The President of Kiribati calls it “migration with dignity.” The ocean is rising. Fresh water wells are filling with sea water. Dead people can no longer be buried. The nation’s government sees no way out.
The nation of Kiribati (pronounced Kirr-i-bas) comprises 33 islands along the Pacific equator. Once a British protectorate, It was fought over during World War II by the Americans and Japanese. Some of their armor still sits on the beaches.
Today, the invasion comes from the ocean – and it actually is the ocean. Kiribati is going under.
An article about Kiribati’s “end game against climate change” is in The Global Mail today. Bernard Lagan writes about the islanders, their president, Anote Tong, who was educated in New Zealand and England; Father Martin, the parish priest who used to be a climate change skeptic … until his church started flooding; Tessie Eria Lambourne, Kiribati’s New Zealand-educated foreign secretary, who’s negotiating with other nations; and others who are trying to lead their people to new lands.
In June 2008, Tong … made headlines around the world when he said: “We may be beyond redemption. We may be at the point of no return, where the emissions in the atmosphere will carry on contributing to climate change, to produce a sea-level change so in time our small nation will be submerged.”
… Zambia offered to take as many people from Kiribati as it could, but the African country’s President died before his offer could be taken up. Timor-Leste, an almost equally impoverished land, also offered to take as many immigrants from Kiribati as wanted to come.
New Zealand offers 75 places a year to migrants from the islands and atolls. Australia, which already has schemes to take Kiribati nurses and horticultural workers, is stepping up its vocational training aid on Kiribati so that more people will be able to obtain qualifications that might allow them entry and employment within Australia.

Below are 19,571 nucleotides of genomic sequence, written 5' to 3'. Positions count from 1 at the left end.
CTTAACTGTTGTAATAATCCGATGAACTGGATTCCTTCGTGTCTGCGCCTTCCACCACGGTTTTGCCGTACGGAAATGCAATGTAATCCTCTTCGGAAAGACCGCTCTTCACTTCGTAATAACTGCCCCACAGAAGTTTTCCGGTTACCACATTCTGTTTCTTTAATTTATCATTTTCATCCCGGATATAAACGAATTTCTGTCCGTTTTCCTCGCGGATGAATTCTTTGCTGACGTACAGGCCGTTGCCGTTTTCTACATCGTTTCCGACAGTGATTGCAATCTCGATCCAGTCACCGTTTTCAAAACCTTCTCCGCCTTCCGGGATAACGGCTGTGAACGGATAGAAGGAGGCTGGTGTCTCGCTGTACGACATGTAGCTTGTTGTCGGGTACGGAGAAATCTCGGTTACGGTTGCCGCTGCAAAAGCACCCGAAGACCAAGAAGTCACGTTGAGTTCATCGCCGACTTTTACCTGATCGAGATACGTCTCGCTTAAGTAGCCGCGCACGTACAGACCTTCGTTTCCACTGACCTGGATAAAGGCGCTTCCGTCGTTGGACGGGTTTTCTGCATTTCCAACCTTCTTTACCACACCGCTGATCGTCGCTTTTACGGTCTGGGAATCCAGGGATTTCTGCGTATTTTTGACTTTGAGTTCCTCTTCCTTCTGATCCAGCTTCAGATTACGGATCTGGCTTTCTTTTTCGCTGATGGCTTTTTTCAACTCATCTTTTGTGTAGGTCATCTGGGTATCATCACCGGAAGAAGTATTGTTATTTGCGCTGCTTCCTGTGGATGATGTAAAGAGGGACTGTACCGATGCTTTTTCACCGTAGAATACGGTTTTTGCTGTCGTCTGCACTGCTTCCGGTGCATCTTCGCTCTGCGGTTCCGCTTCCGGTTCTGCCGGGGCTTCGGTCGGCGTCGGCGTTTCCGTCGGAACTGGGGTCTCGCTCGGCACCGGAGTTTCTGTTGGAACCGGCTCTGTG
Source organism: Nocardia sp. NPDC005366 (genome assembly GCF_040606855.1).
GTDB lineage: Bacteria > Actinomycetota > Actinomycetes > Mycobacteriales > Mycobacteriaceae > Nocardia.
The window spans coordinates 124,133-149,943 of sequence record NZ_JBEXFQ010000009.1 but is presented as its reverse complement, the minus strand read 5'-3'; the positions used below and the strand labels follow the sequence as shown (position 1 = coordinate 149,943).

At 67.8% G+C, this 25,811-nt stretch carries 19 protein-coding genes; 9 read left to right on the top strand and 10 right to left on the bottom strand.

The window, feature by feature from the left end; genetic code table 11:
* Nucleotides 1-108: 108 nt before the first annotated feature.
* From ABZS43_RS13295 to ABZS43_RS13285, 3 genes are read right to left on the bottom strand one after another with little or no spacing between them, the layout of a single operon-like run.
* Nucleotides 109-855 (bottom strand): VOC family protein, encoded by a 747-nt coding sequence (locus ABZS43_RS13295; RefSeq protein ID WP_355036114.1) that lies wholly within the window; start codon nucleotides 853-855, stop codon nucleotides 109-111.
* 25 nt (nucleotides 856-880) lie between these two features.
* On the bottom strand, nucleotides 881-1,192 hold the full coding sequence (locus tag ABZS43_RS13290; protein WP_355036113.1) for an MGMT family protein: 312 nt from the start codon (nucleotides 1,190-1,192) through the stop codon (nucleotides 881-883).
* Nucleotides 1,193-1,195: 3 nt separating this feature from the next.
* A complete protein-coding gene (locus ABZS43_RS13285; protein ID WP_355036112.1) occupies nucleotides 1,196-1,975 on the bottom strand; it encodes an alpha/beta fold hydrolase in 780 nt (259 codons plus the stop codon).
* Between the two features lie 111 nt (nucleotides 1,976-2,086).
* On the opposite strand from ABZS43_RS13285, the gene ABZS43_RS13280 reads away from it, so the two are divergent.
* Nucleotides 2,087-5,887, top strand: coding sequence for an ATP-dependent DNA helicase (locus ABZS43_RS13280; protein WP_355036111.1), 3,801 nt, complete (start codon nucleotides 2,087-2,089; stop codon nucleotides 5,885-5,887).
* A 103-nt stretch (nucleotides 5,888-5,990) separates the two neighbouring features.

Tong says his country has 30 to 60 years before it is completely uninhabitable. The World Bank says that the main island, South Tarawa, will be inundated by the sea by 2050.
The whole notion of mass emigration is obviously troubling to people with a homeland, a culture and a history. Foreign secretary Lambourne says her people do not want to be seen as climate-change refugees.
“We prefer to be called displaced people. We do not want to be called refugees because that is very painful for both the people involved and those who are seeking help and those who are helping people look for new homes.
“It is a last resort for us. Our people are not being forced to leave but we want to give them that option. The government wants to give them all the tools, in terms of job training, they need so that when they decide to leave, they will go as dignified people. They won’t go as burdens to the countries receiving them. They will contribute.”
And the article concludes:
Tong’s frustration — even desperation — with the slow pace of international action on climate change, even as he has his hand outstretched for its aid, is understandable.
He leads a country that barely contributes to climate change, but which has everything to lose because of it.
Here’s a video the explores the situation as Kiribati succumbs to the ocean. It runs about 25 minutes: